Juliana Schatz

The solution — or at least part of the solution — to Miriam Cacho’s water woes might lie in some ancient and mostly-forgotten stone canals that line the mountains far above her home.

Cacho lives in a dusty but growing neighborhood perched on the steep hillsides of Lima’s northern edge. Things are actually pretty good right now for her when it comes to water — her taps flow for eight hours a day, from 6 a.m. until 2 p.m. After that, there’s no water until the next day, but that’s still better than a month ago, when the neighborhood had no water at all.

REUTERS/Yuya Shino

If you spend a lot of time in Japan, there’s a certain song you realize you hear a lot. One of my local grocery stores is a case in point.

About 15 minutes before closing they start playing the song Auld Lang Syne on repeat.

Now, if you're an American used to hearing this song only on New Year’s Eve, you might be confused. Why would this store and so many others across Japan use this song to signal closing time?

It turns out Mexico isn't crazy about Donald Trump, either

Jun 22, 2015
Dalton Javier Avalos Ramirez/Facebook

If you’ve ever wanted to take a swing at presidential candidate Donald Trump, one Mexican artist will give you that chance — in the form of a piñata.

King Salmon (Creative Commons)

Japan has one of the lowest rates of working women in the developed world.  Economists forecast that the country’s lackluster GDP could jump by 12.5 percent if more women joined the workforce. So the government now officially cares about fixing the gender gap.

Merrill Garbus of tUnE-yArDs: 'Play what you want to hear'

Jun 22, 2015

For the past six years, Merrill Garbus has been making her genre-defying music under the name tUnE-yArDs.

The darker side of Thailand's sex industry: trafficking underage girls

Jun 22, 2015

The word "trafficking" is tricky. Both in the US and abroad, it's become a catch all for the buying and selling of sex, whether forced or voluntary. The reality is that the majority of women working in the sex industry at home and abroad are not trafficked (i.e. led into their line of work by force, fraud or coercion). They choose to work in the sex industry as the best financial option for themselves and their families.

Chris Keane/Reuters

A conservative South Carolina lawmaker lost his buddy last week. He watched as his state kept flying the Confederate flag high outside the statehouse, the same symbol that has inspired so many hate crimes in America.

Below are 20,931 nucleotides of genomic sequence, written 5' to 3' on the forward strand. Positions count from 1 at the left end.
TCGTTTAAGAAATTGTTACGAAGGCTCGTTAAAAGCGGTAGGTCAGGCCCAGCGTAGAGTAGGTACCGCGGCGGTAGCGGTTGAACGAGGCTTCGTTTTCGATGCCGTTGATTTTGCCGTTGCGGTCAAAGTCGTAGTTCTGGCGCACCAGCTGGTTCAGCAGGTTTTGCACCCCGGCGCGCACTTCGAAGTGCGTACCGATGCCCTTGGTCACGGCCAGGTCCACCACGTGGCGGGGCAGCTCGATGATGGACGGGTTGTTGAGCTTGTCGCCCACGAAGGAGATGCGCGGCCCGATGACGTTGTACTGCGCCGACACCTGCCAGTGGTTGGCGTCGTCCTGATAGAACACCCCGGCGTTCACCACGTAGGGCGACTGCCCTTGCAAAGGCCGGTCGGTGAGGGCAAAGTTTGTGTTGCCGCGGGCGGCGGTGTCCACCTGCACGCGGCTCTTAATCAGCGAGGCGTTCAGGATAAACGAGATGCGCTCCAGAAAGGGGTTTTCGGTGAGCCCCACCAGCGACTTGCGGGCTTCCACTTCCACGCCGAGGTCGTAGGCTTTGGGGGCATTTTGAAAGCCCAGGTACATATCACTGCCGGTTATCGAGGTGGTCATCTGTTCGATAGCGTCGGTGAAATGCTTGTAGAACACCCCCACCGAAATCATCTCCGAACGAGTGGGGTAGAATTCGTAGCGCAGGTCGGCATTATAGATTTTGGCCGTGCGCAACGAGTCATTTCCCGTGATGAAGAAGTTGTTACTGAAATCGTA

Norman Brannon had enough. He wishes his GOP colleagues running for president would step up and lead on this issue, too.

But will they, or are they fearful of alienating the very small percentage of Americans who have a positive view of the South's pro-slavery banner during the 1861-65 Civil War?


There’s a battle afoot over sex education in the Canadian province of Ontario. The government says it’s overhauling its sex ed curriculum — which it hasn’t done since 1998 — to prepare kids for issues like tolerance and consent. Some parents say they’ll pull their children out of class rather than expose them to what they call harmful material. But two teen activists are not only welcoming the changes: they helped make them.

How Norway threw away the term 'lone wolf'

Jun 20, 2015
Reuters/Heiko Junge/Pool

Norwegians watching news out of Charleston, South Carolina are reminded of another mass shooting four years ago. And they knew exactly what to call it. 

On July 22, 2011, after Anders Behring Breivik detonated a fertilizer bomb in front of a government building in Oslo, he gunned down scores of young people at a political summer camp on nearby Utøya island. Newspaper columnist Helene Skjeggestad was reminded of the attack when she saw social media about the Charleston church shooting.

Thomas Peter / Reuters

Sometimes I can't take your perfect life anymore. Logging into Facebook makes me want to vomit. Your exciting new job, the beautiful kids, the throwback Thursday photos of your beach wedding that I wasn't invited to.

So I go over to Instagram. There it's the sunlight streaming onto your granite countertop where the beautiful cake you baked sits. There are the photographs from your week in the French countryside and the selfies from your Sunday drive in your gleaming new sportscar.